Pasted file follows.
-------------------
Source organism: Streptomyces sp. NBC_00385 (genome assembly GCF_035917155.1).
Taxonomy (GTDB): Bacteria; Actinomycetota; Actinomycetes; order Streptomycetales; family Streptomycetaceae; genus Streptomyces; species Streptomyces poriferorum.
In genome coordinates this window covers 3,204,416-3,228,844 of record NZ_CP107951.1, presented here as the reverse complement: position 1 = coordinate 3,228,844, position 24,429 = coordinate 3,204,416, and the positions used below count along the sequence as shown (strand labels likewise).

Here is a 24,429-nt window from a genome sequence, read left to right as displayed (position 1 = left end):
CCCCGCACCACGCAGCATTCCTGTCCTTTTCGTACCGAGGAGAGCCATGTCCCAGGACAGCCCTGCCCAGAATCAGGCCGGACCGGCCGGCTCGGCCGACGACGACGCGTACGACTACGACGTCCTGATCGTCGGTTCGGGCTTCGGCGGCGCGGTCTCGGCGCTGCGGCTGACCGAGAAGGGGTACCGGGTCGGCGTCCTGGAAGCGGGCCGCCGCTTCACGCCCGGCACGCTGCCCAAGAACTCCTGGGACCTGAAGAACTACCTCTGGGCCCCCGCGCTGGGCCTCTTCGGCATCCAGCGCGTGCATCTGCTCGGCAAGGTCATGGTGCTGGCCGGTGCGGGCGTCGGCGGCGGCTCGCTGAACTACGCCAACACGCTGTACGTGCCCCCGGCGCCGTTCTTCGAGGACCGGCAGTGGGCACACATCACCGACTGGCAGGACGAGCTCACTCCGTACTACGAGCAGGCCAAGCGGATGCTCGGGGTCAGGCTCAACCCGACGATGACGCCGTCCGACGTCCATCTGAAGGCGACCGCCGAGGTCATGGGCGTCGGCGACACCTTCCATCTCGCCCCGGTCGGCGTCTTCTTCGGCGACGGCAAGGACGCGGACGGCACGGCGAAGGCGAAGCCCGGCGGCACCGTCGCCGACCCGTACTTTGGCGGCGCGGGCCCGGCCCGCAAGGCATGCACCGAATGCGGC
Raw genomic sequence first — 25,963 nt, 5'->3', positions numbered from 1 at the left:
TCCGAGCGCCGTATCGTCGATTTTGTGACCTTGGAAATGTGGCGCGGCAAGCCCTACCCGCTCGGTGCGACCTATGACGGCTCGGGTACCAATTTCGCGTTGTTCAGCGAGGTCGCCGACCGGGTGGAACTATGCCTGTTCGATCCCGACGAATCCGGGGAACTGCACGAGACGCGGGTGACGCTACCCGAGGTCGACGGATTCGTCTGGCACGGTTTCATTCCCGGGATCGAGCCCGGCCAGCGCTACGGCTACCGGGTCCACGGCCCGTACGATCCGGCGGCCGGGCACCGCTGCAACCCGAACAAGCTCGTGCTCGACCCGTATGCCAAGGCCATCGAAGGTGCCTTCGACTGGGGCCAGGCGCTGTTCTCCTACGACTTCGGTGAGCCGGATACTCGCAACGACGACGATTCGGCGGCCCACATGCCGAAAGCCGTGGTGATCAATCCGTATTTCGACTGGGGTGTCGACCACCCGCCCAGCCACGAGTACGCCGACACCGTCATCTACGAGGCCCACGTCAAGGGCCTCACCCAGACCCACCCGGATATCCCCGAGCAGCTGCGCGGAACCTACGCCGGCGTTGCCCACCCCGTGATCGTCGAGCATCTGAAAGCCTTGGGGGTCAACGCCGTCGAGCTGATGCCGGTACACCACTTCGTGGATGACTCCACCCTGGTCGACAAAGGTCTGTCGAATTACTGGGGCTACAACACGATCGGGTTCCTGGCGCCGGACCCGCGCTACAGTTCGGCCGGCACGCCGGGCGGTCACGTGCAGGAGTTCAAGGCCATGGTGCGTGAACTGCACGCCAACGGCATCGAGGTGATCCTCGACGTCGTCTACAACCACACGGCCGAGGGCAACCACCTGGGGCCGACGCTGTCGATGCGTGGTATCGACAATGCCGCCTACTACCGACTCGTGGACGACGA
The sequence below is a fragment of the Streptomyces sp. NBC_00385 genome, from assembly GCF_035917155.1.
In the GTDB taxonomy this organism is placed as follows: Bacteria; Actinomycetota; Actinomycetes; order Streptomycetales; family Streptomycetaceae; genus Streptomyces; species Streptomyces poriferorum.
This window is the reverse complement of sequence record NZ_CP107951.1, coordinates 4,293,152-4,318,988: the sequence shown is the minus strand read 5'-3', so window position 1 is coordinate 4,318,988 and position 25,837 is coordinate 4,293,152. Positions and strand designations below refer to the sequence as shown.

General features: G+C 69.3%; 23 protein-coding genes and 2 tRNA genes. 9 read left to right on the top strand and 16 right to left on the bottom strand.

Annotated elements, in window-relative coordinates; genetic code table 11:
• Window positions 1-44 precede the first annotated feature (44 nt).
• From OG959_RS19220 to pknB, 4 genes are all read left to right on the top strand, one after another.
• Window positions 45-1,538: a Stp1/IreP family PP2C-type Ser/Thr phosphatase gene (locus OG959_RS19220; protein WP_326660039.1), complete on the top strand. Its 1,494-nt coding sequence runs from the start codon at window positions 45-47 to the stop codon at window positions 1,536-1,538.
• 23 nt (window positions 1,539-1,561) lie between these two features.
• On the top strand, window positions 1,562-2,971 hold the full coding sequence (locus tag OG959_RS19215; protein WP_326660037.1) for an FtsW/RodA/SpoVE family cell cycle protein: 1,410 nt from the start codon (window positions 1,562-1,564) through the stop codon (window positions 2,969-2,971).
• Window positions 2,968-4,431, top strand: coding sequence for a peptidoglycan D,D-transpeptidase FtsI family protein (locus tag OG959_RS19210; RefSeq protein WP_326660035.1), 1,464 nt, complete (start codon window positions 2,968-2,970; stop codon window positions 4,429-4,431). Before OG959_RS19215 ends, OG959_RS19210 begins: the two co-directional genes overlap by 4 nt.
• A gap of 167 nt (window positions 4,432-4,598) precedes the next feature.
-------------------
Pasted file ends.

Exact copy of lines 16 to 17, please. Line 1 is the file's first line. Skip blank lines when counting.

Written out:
• 23 nt (window positions 1,539-1,561) lie between these two features.
• On the top strand, window positions 1,562-2,971 hold the full coding sequence (locus tag OG959_RS19215; protein WP_326660037.1) for an FtsW/RodA/SpoVE family cell cycle protein: 1,410 nt from the start codon (window positions 1,562-1,564) through the stop codon (window positions 2,969-2,971).